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This is a follow-up to Black Hat DC 2009 Wrap-Up, Day 1 . I started day two with Dan Kaminsky. I really enjoyed his talk. I am not sure how much of it was presented last year, since I missed his presentation in Las Vegas. However, I found his comparison of DNS vs SSL infrastructures illuminating. The root name servers are stable, dependable, centrally coordinated, and guaranteed to be around in ten years. We know what root name servers to trust, and we can add new hosts to our domains without requesting permission from a central authority. Contrast that with certificate authorities. They have problems, cannot all be trusted, and come and go as their owning companies change. We do not always know what CAs to trust, but we must continuously consult them whenever we change infrastructure. Dan asked "are we blaming business people when really our engineering is poor?" I thought that was a really interesting question. Imagine that instead of being a security engineer,

Black Hat DC 2009 Wrap-Up, Day 1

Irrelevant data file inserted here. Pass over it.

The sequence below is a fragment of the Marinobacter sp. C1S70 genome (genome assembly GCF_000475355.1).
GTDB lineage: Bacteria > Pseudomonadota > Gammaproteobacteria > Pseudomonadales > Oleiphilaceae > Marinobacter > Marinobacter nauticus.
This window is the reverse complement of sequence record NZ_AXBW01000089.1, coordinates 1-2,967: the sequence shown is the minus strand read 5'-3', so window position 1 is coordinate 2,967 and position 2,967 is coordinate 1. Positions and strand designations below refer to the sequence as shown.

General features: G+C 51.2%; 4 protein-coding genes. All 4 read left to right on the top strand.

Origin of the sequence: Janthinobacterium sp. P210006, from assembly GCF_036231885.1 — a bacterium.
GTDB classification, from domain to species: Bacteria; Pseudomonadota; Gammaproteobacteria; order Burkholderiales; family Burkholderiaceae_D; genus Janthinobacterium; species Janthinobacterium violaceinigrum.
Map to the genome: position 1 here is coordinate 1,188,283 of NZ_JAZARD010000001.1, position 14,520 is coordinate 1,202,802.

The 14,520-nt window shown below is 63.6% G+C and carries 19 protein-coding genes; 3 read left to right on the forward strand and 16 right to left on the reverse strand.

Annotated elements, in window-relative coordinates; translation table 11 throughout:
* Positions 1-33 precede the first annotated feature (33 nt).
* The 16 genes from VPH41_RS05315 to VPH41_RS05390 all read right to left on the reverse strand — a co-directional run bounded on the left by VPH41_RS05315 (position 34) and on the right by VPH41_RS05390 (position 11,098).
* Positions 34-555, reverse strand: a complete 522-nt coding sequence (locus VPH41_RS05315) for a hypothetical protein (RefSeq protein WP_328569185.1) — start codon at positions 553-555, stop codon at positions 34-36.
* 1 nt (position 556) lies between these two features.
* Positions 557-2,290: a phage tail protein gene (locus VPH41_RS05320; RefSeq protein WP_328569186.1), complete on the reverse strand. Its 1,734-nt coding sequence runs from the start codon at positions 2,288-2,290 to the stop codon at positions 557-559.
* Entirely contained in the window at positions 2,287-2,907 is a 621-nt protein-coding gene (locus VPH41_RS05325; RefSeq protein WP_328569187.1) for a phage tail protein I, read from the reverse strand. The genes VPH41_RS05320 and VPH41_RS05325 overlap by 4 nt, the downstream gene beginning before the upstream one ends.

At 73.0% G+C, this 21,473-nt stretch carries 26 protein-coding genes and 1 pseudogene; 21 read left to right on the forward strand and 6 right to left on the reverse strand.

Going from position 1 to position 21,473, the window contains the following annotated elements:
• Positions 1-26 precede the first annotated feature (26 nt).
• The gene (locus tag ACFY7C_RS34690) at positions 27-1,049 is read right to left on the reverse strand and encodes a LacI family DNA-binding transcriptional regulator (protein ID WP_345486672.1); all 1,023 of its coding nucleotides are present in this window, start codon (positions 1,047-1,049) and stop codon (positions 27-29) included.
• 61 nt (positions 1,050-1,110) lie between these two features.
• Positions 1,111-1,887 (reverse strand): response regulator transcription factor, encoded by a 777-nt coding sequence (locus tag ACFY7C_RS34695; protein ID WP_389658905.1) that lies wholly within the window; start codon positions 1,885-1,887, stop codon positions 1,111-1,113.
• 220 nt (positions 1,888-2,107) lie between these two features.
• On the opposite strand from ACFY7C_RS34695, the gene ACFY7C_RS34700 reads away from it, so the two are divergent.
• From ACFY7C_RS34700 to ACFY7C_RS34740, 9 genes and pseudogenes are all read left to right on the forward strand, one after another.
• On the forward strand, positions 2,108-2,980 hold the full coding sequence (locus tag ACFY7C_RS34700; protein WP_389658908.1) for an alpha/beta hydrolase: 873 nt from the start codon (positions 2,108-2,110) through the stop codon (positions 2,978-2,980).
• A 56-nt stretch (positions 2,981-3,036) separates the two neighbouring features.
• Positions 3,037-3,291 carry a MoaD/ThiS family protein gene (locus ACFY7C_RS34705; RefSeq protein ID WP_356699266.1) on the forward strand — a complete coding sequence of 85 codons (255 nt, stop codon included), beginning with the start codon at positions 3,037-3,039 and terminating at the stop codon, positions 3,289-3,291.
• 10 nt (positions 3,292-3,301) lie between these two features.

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I taught the first edition of TCP/IP Weapons School 2.0 at Black Hat DC 2009 Training in Arlington, VA last week to 31 students. Thanks to Steve Andres from Special Ops Security and Joe Klein from Command Information for helping as teaching assistants, and to Ping Look and the whole Black Hat staff for making the class successful. I believe the class went well and I am looking forward to teaching at Black Hat Europe 2009 Training in April. Very soon I will post a sample lab from the class on this blog so you can get a feeling for this class, since it is completely new and totally slide-free. I hope to blog a little more now that the class is done. I spent the vast majority of my free time over the last three months preparing the new class, even completing the coursework three days before the class, printing the books and burning the DVDs myself. I expect preparations for Amsterdam and eventually Las Vegas to be easier. After my training I attended Black Hat DC 2009 Briefi